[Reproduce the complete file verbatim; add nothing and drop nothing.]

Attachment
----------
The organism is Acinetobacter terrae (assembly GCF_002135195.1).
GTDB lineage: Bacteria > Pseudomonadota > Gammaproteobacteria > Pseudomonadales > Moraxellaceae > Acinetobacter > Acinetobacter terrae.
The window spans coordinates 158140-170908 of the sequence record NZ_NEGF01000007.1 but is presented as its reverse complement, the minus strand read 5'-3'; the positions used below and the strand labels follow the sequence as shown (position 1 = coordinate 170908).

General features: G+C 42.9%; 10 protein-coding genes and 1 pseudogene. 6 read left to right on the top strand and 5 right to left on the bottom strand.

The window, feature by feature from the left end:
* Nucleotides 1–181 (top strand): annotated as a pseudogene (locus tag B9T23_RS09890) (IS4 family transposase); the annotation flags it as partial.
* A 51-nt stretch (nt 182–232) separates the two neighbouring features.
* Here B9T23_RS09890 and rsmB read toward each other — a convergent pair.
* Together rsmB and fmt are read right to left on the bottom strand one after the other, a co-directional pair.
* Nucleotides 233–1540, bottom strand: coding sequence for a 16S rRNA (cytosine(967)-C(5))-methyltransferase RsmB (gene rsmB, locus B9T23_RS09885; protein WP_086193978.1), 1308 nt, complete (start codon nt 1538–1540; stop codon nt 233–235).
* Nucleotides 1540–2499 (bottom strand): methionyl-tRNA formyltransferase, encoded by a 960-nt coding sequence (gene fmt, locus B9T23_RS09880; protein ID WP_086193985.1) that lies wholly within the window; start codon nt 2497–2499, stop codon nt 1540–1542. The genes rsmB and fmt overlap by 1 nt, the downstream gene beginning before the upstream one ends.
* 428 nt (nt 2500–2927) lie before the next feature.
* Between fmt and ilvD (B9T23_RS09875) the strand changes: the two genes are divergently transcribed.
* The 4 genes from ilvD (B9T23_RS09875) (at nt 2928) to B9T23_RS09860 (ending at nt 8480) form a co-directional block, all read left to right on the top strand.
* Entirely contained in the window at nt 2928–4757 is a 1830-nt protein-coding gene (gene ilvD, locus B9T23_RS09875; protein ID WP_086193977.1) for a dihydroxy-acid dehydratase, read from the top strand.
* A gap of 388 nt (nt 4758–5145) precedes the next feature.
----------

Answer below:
The organism is Acinetobacter terrae (assembly GCF_002135195.1).
GTDB lineage: Bacteria > Pseudomonadota > Gammaproteobacteria > Pseudomonadales > Moraxellaceae > Acinetobacter > Acinetobacter terrae.
The window spans coordinates 158140-170908 of the sequence record NZ_NEGF01000007.1 but is presented as its reverse complement, the minus strand read 5'-3'; the positions used below and the strand labels follow the sequence as shown (position 1 = coordinate 170908).

General features: G+C 42.9%; 10 protein-coding genes and 1 pseudogene. 6 read left to right on the top strand and 5 right to left on the bottom strand.

The window, feature by feature from the left end:
* Nucleotides 1–181 (top strand): annotated as a pseudogene (locus tag B9T23_RS09890) (IS4 family transposase); the annotation flags it as partial.
* A 51-nt stretch (nt 182–232) separates the two neighbouring features.
* Here B9T23_RS09890 and rsmB read toward each other — a convergent pair.
* Together rsmB and fmt are read right to left on the bottom strand one after the other, a co-directional pair.
* Nucleotides 233–1540, bottom strand: coding sequence for a 16S rRNA (cytosine(967)-C(5))-methyltransferase RsmB (gene rsmB, locus B9T23_RS09885; protein WP_086193978.1), 1308 nt, complete (start codon nt 1538–1540; stop codon nt 233–235).
* Nucleotides 1540–2499 (bottom strand): methionyl-tRNA formyltransferase, encoded by a 960-nt coding sequence (gene fmt, locus B9T23_RS09880; protein ID WP_086193985.1) that lies wholly within the window; start codon nt 2497–2499, stop codon nt 1540–1542. The genes rsmB and fmt overlap by 1 nt, the downstream gene beginning before the upstream one ends.
* 428 nt (nt 2500–2927) lie before the next feature.
* Between fmt and ilvD (B9T23_RS09875) the strand changes: the two genes are divergently transcribed.
* The 4 genes from ilvD (B9T23_RS09875) (at nt 2928) to B9T23_RS09860 (ending at nt 8480) form a co-directional block, all read left to right on the top strand.
* Entirely contained in the window at nt 2928–4757 is a 1830-nt protein-coding gene (gene ilvD, locus B9T23_RS09875; protein ID WP_086193977.1) for a dihydroxy-acid dehydratase, read from the top strand.
* A gap of 388 nt (nt 4758–5145) precedes the next feature.